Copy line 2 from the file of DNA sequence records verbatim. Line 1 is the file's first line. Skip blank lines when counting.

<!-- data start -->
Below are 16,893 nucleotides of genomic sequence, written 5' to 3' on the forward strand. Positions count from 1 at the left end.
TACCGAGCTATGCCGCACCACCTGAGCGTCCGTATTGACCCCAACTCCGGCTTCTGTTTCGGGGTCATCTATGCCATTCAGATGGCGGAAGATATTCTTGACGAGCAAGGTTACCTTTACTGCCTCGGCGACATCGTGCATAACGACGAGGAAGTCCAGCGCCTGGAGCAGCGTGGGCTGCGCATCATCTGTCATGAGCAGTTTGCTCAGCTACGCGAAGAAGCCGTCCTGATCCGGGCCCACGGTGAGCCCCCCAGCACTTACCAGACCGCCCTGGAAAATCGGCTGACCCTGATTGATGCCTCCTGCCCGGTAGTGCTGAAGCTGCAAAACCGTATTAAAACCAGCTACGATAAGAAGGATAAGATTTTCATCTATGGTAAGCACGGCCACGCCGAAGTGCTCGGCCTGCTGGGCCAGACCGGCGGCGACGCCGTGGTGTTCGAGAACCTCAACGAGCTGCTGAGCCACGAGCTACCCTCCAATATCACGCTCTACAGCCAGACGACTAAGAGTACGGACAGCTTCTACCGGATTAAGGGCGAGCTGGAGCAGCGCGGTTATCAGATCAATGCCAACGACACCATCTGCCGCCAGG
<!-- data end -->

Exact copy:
TACCGAGCTATGCCGCACCACCTGAGCGTCCGTATTGACCCCAACTCCGGCTTCTGTTTCGGGGTCATCTATGCCATTCAGATGGCGGAAGATATTCTTGACGAGCAAGGTTACCTTTACTGCCTCGGCGACATCGTGCATAACGACGAGGAAGTCCAGCGCCTGGAGCAGCGTGGGCTGCGCATCATCTGTCATGAGCAGTTTGCTCAGCTACGCGAAGAAGCCGTCCTGATCCGGGCCCACGGTGAGCCCCCCAGCACTTACCAGACCGCCCTGGAAAATCGGCTGACCCTGATTGATGCCTCCTGCCCGGTAGTGCTGAAGCTGCAAAACCGTATTAAAACCAGCTACGATAAGAAGGATAAGATTTTCATCTATGGTAAGCACGGCCACGCCGAAGTGCTCGGCCTGCTGGGCCAGACCGGCGGCGACGCCGTGGTGTTCGAGAACCTCAACGAGCTGCTGAGCCACGAGCTACCCTCCAATATCACGCTCTACAGCCAGACGACTAAGAGTACGGACAGCTTCTACCGGATTAAGGGCGAGCTGGAGCAGCGCGGTTATCAGATCAATGCCAACGACACCATCTGCCGCCAGG